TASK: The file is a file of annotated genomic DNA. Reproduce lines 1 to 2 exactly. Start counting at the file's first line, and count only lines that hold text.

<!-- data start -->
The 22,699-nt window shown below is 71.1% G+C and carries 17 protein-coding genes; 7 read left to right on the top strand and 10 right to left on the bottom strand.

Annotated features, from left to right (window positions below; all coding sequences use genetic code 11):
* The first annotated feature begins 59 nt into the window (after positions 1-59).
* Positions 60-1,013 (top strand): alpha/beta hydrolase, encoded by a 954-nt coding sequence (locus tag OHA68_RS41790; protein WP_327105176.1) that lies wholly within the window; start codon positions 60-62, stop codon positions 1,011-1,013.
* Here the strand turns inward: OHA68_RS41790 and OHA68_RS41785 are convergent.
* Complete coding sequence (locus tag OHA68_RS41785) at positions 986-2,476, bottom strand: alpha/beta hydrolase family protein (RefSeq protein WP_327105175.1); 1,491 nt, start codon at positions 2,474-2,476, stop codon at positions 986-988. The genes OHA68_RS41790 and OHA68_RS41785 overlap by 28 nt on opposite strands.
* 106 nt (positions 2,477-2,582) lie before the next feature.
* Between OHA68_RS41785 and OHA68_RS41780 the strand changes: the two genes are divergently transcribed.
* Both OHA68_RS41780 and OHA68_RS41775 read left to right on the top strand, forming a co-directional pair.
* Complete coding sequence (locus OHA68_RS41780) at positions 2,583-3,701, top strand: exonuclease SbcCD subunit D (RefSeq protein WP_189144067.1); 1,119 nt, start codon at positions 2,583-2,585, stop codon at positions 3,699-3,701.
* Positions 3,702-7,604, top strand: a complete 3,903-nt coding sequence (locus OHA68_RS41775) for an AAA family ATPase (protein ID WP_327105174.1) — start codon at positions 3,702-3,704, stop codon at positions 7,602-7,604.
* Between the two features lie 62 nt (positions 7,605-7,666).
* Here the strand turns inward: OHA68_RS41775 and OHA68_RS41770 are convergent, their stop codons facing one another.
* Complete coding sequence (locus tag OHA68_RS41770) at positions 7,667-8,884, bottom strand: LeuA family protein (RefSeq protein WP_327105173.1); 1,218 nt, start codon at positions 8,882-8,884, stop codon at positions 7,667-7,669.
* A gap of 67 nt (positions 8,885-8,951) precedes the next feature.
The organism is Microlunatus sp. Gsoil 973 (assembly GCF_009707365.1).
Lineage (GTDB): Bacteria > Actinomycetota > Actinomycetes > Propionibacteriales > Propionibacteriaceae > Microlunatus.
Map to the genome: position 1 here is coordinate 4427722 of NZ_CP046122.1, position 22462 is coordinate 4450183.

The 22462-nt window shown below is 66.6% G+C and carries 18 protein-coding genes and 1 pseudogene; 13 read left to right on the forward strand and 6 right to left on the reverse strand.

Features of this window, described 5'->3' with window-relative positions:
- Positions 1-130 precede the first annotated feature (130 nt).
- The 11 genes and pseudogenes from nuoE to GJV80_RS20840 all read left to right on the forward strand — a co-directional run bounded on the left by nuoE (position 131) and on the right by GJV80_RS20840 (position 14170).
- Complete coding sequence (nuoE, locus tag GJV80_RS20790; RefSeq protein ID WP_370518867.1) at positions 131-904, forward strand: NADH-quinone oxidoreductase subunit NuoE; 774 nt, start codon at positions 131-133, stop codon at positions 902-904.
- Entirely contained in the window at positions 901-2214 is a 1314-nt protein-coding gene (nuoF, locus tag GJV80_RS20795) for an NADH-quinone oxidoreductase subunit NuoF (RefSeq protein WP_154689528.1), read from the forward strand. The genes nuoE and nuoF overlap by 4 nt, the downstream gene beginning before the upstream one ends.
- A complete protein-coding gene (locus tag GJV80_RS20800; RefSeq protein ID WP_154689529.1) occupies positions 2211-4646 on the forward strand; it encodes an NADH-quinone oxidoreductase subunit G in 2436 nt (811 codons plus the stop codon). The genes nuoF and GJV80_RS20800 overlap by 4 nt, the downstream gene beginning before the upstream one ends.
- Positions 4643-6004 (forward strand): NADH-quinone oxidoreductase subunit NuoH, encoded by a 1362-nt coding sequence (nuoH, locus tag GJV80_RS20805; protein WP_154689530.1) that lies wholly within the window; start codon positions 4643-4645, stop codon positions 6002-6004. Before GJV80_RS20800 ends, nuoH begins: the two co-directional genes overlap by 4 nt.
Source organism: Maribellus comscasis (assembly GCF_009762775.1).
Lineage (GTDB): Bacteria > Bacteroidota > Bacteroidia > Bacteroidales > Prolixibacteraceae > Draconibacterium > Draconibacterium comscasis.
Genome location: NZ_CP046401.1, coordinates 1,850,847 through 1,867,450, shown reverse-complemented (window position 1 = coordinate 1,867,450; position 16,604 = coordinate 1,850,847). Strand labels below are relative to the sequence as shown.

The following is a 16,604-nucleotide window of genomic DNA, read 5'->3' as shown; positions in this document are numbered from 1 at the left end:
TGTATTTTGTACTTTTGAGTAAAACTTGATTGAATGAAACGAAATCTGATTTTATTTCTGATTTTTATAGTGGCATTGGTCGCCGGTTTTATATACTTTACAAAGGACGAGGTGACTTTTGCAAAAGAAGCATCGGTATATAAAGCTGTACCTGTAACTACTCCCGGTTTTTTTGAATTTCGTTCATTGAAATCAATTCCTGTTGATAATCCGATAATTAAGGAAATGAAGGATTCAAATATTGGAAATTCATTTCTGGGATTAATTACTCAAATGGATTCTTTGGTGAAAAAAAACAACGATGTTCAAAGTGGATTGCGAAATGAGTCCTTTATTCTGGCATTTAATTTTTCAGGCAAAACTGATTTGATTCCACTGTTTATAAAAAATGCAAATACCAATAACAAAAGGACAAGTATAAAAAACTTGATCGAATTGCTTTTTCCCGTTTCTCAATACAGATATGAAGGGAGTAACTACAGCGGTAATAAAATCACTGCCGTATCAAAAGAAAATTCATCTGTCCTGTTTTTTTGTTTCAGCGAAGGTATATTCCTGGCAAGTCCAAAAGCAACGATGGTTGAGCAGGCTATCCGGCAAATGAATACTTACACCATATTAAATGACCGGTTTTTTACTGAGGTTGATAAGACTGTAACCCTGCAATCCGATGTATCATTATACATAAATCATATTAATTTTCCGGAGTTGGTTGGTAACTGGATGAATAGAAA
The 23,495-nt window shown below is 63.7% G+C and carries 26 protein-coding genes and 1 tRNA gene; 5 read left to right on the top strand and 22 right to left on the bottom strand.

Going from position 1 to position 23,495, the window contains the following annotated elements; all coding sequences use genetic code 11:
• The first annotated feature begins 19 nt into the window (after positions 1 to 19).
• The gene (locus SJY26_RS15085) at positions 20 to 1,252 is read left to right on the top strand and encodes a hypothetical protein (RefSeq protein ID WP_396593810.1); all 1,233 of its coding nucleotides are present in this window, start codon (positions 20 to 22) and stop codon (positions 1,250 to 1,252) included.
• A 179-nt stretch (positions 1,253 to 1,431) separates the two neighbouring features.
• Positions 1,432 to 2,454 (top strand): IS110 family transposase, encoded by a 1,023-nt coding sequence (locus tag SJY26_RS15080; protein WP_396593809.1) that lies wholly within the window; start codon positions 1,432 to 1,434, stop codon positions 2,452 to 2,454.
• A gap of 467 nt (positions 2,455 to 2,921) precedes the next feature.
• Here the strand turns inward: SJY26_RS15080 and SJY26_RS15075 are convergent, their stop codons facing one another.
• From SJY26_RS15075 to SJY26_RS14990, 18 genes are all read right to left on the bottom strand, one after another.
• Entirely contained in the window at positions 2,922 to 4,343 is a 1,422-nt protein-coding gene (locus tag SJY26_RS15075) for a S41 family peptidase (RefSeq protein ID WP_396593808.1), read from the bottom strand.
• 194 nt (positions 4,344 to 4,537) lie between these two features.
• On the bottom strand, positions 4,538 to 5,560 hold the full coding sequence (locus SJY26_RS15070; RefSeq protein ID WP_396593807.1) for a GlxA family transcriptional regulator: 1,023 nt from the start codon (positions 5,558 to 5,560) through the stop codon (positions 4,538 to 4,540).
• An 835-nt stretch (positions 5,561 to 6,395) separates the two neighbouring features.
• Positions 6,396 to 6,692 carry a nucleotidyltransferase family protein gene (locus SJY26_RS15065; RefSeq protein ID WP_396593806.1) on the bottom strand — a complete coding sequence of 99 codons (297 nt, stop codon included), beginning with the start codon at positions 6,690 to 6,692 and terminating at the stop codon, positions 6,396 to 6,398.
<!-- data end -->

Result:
The 22,699-nt window shown below is 71.1% G+C and carries 17 protein-coding genes; 7 read left to right on the top strand and 10 right to left on the bottom strand.

Annotated features, from left to right (window positions below; all coding sequences use genetic code 11):